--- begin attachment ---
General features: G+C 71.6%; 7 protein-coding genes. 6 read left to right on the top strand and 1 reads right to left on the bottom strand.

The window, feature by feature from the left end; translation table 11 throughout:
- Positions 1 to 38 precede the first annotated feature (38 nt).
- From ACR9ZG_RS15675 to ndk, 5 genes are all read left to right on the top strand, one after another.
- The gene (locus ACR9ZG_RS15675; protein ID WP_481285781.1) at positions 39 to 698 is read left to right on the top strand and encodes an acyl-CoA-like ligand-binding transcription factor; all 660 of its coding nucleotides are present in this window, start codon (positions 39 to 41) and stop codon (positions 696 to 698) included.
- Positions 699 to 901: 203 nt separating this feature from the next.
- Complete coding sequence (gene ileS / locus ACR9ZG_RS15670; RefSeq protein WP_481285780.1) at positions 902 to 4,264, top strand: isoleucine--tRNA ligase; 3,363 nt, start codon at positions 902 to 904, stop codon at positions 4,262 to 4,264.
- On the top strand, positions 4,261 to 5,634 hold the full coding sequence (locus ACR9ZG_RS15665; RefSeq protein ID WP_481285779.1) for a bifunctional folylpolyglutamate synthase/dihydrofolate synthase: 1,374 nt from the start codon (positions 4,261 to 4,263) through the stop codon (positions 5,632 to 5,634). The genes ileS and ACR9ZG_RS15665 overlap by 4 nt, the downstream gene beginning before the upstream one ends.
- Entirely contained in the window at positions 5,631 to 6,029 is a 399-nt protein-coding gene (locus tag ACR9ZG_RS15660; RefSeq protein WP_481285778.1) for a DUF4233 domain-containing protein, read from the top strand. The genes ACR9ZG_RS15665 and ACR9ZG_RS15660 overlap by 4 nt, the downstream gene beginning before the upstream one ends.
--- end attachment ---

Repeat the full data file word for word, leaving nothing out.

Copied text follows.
General features: G+C 71.6%; 7 protein-coding genes. 6 read left to right on the top strand and 1 reads right to left on the bottom strand.

The window, feature by feature from the left end; translation table 11 throughout:
- Positions 1 to 38 precede the first annotated feature (38 nt).
- From ACR9ZG_RS15675 to ndk, 5 genes are all read left to right on the top strand, one after another.
- The gene (locus ACR9ZG_RS15675; protein ID WP_481285781.1) at positions 39 to 698 is read left to right on the top strand and encodes an acyl-CoA-like ligand-binding transcription factor; all 660 of its coding nucleotides are present in this window, start codon (positions 39 to 41) and stop codon (positions 696 to 698) included.
- Positions 699 to 901: 203 nt separating this feature from the next.
- Complete coding sequence (gene ileS / locus ACR9ZG_RS15670; RefSeq protein WP_481285780.1) at positions 902 to 4,264, top strand: isoleucine--tRNA ligase; 3,363 nt, start codon at positions 902 to 904, stop codon at positions 4,262 to 4,264.
- On the top strand, positions 4,261 to 5,634 hold the full coding sequence (locus ACR9ZG_RS15665; RefSeq protein ID WP_481285779.1) for a bifunctional folylpolyglutamate synthase/dihydrofolate synthase: 1,374 nt from the start codon (positions 4,261 to 4,263) through the stop codon (positions 5,632 to 5,634). The genes ileS and ACR9ZG_RS15665 overlap by 4 nt, the downstream gene beginning before the upstream one ends.
- Entirely contained in the window at positions 5,631 to 6,029 is a 399-nt protein-coding gene (locus tag ACR9ZG_RS15660; RefSeq protein WP_481285778.1) for a DUF4233 domain-containing protein, read from the top strand. The genes ACR9ZG_RS15665 and ACR9ZG_RS15660 overlap by 4 nt, the downstream gene beginning before the upstream one ends.